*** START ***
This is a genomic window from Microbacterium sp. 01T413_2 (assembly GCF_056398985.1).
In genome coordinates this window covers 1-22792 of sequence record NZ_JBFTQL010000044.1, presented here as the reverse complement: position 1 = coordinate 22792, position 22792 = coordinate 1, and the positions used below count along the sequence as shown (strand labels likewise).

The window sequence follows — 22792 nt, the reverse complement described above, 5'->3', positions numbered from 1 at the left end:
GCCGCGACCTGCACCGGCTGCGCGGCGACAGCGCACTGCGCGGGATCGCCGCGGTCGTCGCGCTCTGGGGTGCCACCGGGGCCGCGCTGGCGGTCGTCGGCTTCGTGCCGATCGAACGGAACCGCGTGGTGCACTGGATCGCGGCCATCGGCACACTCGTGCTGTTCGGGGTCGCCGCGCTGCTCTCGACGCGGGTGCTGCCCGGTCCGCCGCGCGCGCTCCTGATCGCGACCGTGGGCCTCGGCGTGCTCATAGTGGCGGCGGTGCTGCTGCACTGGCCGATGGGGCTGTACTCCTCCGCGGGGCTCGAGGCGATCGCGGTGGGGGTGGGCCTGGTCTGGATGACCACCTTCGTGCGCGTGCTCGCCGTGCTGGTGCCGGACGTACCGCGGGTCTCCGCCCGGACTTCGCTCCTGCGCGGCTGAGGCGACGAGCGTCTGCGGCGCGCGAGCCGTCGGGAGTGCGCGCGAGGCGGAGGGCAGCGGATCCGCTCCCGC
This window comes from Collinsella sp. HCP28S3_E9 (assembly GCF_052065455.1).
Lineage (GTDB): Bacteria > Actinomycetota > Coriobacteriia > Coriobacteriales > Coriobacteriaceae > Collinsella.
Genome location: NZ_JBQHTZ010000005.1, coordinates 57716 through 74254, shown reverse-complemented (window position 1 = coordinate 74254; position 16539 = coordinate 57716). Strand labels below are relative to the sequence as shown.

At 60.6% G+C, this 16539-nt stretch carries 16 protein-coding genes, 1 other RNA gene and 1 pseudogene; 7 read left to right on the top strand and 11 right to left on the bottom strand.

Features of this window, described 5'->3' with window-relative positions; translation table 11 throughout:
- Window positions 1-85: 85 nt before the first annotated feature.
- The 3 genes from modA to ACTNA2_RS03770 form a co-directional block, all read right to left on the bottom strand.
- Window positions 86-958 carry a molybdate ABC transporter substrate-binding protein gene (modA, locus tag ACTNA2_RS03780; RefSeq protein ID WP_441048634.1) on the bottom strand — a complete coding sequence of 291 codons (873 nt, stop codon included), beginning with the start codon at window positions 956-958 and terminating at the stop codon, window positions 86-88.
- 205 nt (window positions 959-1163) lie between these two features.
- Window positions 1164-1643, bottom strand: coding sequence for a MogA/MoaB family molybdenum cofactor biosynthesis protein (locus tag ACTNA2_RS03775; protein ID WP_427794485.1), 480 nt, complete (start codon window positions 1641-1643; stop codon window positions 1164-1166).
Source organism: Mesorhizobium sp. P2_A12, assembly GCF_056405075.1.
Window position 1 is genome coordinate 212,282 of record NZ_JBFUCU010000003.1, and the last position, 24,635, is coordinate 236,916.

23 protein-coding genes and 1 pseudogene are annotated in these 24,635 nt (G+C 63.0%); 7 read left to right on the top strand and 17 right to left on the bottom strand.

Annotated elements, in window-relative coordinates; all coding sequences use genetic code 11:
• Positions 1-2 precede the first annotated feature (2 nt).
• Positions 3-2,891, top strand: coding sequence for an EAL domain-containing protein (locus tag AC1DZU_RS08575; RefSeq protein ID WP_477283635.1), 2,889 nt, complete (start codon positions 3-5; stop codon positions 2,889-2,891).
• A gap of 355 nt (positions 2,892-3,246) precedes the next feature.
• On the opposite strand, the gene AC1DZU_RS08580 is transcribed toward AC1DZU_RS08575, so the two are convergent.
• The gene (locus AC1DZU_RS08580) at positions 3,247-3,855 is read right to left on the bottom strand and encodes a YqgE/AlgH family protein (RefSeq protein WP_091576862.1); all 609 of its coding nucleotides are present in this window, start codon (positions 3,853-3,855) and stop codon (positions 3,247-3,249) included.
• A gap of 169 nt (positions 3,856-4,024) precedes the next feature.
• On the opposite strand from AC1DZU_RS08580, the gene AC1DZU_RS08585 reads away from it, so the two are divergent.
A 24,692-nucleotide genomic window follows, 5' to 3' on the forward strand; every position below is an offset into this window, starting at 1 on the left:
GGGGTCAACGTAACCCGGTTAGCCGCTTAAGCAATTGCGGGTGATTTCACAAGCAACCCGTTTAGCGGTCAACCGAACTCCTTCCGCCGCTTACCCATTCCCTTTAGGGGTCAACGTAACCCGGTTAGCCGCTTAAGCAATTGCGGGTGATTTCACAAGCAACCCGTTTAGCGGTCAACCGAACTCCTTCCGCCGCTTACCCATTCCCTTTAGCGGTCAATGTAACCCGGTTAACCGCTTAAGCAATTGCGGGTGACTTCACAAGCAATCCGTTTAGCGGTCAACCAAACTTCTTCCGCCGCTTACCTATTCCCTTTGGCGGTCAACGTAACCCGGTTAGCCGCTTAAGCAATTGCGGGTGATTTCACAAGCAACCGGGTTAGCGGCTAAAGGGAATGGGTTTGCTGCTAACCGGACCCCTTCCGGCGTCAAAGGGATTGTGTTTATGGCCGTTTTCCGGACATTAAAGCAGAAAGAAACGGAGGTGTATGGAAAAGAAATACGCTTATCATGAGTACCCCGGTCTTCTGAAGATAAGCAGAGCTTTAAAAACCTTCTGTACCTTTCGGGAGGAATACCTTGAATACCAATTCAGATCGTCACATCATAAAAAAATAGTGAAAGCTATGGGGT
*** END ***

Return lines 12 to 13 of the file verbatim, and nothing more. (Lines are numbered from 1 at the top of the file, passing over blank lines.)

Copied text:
- Window positions 86-958 carry a molybdate ABC transporter substrate-binding protein gene (modA, locus tag ACTNA2_RS03780; RefSeq protein ID WP_441048634.1) on the bottom strand — a complete coding sequence of 291 codons (873 nt, stop codon included), beginning with the start codon at window positions 956-958 and terminating at the stop codon, window positions 86-88.
- 205 nt (window positions 959-1163) lie between these two features.